Orthodontists lack experience not motivation for treating patients with craniofacial anomalies
Access to oral health care can be a challenge for people with cleft lip and palate. A study finds that while orthodontists have the motivation to treat this population, training and experience may be lacking.
Cleft Palate–Craniofacial Journal — Access to oral health care can be a challenge for people with cleft lip and palate. The greater complexity of treatment for these patients creates issues of time, cost, and scope of orthodontic practice. A study finds that while orthodontists have the motivation to treat this population, training and experience may be lacking.
The Cleft Palate–Craniofacial Journal presents results of a survey of orthodontic residents in the United States and Canada. They were asked if they planned to treat patients with cleft lip and palate, craniofacial anomalies, and special needs such as Down syndrome, cerebral palsy, and autism.
The survey was conducted online, and 208 residents responded. The 41-item survey asked residents about the importance of serving this group of patients, whether these residents planned to serve such patients in their future practices, and if they would charge higher than typical fees.
The added difficulties of orthodontic treatment for patients with cleft lip and palate and other special needs may cause private practices to limit such treatment. Hospitals and university centers are often where these patients seek treatment. This can limit access to oral health care for these patients, particularly those in rural areas and those who rely on Medicaid.
Nearly 55% of residents said they plan to treat patients with craniofacial anomalies and special needs. However, 58% responded that they would charge a higher fee. Among those who indicated they did not plan to treat these patients, the primary reasons given were inadequate experience and lack of access to an interdisciplinary team.
Nearly half of the residents surveyed were unaware of established fellowship programs focusing on cleft and craniofacial needs. About 29% indicated they would be willing to complete a one-year fellowship program. Many favored the creation of a subspecialty in orthodontics for treating patients with craniofacial anomalies.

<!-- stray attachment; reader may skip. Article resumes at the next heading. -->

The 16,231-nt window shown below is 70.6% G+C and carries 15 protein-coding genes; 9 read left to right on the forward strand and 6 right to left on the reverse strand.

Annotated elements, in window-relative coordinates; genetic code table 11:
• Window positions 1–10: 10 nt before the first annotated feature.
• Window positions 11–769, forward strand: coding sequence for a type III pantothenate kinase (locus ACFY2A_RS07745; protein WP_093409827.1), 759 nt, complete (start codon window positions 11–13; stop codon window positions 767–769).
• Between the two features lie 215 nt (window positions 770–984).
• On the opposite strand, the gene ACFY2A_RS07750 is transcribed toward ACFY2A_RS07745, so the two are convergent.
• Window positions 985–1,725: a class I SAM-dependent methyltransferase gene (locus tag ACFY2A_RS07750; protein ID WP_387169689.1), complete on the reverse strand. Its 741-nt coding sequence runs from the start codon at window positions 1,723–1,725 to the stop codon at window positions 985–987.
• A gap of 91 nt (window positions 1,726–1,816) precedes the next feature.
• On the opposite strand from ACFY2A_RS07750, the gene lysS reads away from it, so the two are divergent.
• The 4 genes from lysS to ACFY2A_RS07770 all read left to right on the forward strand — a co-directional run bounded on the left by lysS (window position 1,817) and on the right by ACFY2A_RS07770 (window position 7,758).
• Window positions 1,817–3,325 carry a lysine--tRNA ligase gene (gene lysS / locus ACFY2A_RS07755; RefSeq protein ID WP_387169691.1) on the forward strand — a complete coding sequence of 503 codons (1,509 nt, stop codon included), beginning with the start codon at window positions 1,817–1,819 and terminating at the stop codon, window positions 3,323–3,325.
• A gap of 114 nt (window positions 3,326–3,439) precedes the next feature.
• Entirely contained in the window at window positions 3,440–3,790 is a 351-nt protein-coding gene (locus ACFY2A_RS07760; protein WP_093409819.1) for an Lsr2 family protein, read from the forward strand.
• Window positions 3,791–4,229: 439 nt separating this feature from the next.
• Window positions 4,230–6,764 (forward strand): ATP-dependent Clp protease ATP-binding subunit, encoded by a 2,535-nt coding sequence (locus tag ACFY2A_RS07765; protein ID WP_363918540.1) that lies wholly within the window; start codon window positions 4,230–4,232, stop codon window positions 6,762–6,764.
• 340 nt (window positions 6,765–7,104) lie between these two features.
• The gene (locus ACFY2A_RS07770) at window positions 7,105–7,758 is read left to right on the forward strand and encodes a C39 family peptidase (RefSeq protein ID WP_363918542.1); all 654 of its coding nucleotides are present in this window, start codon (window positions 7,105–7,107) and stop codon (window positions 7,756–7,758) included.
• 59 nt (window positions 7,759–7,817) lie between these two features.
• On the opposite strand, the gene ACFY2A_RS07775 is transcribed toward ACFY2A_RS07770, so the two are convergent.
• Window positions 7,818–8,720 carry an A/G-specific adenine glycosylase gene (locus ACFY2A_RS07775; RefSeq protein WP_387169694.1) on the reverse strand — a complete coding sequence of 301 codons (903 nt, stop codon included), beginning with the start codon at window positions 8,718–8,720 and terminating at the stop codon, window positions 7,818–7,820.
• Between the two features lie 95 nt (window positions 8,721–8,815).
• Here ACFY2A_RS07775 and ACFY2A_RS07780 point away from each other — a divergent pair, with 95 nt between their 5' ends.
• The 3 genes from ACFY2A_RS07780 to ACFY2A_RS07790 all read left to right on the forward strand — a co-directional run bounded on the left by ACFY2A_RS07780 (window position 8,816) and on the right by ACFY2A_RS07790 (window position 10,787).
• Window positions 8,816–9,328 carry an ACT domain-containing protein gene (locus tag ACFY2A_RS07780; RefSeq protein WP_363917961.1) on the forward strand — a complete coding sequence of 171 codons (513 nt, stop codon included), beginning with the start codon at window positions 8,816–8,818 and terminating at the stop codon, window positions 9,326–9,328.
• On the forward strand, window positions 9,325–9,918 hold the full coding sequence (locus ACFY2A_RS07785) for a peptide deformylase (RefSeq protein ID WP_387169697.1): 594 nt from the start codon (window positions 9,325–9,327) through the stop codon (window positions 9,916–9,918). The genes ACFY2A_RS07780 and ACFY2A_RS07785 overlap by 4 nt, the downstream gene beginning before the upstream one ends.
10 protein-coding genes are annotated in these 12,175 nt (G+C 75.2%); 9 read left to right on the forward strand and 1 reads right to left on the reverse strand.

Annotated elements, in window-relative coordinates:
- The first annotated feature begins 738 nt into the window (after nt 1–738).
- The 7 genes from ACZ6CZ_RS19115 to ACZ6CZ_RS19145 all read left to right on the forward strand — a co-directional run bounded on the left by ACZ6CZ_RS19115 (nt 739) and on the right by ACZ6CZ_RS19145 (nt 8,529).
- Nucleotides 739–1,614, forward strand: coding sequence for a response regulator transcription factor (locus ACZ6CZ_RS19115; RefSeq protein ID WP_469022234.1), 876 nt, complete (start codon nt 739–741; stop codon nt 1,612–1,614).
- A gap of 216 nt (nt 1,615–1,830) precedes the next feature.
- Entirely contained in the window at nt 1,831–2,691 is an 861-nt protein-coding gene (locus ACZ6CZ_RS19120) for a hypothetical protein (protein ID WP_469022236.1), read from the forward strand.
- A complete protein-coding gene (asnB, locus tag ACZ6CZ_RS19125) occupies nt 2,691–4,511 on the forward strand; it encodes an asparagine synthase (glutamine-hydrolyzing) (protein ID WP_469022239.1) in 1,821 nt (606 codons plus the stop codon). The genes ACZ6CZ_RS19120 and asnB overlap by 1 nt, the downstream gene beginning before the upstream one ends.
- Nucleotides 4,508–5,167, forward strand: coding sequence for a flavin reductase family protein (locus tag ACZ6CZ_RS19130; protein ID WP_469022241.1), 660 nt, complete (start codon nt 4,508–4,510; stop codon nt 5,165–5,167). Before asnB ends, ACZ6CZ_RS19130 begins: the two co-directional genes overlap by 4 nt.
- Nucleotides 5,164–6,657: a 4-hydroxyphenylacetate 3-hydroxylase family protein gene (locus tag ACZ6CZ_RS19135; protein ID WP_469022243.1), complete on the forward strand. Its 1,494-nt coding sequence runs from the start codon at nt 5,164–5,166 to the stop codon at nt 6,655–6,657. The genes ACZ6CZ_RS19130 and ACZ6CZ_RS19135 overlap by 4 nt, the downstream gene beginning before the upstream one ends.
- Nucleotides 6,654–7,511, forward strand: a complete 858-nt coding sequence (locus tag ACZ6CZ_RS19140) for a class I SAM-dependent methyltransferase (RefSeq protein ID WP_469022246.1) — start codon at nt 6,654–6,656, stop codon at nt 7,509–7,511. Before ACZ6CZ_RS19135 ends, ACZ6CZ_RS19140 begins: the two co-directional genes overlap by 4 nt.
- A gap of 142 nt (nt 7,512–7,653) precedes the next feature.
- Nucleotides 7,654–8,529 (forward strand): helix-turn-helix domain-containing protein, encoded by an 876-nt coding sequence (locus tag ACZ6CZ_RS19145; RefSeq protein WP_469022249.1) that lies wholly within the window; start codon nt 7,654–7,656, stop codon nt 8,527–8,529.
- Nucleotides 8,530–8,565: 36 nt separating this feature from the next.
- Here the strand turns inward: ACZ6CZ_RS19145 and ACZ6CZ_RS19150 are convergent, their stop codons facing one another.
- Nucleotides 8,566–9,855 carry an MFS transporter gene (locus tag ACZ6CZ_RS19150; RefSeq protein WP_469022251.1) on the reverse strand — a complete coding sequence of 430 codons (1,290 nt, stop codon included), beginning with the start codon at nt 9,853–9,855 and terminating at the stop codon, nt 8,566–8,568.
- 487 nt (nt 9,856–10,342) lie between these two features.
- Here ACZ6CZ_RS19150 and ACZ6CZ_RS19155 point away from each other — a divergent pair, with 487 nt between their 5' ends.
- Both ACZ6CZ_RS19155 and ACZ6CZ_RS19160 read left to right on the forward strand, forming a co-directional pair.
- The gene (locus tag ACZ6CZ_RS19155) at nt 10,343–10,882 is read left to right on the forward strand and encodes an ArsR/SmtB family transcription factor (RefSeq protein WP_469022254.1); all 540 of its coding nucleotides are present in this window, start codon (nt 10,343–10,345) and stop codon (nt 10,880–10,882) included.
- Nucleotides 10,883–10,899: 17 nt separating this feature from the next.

While the motivation exists, the means are lacking to guide more orthodontic residents into confidently providing care for this special needs population. Professional organizations, academic institutions, and government agencies could use the information provided by this study in strategic planning efforts to create greater access to care for patients with craniofacial anomalies.
Full text of “Motivations of Orthodontic Residents in Canada and the United States to Treat Patients With Craniofacial Anomalies, Cleft Lip/Palate, and Special Needs,” Cleft Palate–Craniofacial Journal, published by Allen Press, is available here.
About Cleft Palate–Craniofacial Journal
The official publication of the American Cleft Palate–Craniofacial Association (ACPA), the Cleft Palate–Craniofacial Journal is a bimonthly international, interdisciplinary journal on craniofacial anomalies. The journal explores and reports on the study and treatment, including experimental and proven surgical procedures, of cleft lip/palate and craniofacial anomalies. It also keeps readers in touch with the latest research in related laboratory sciences. To learn more about the society, please visit their website.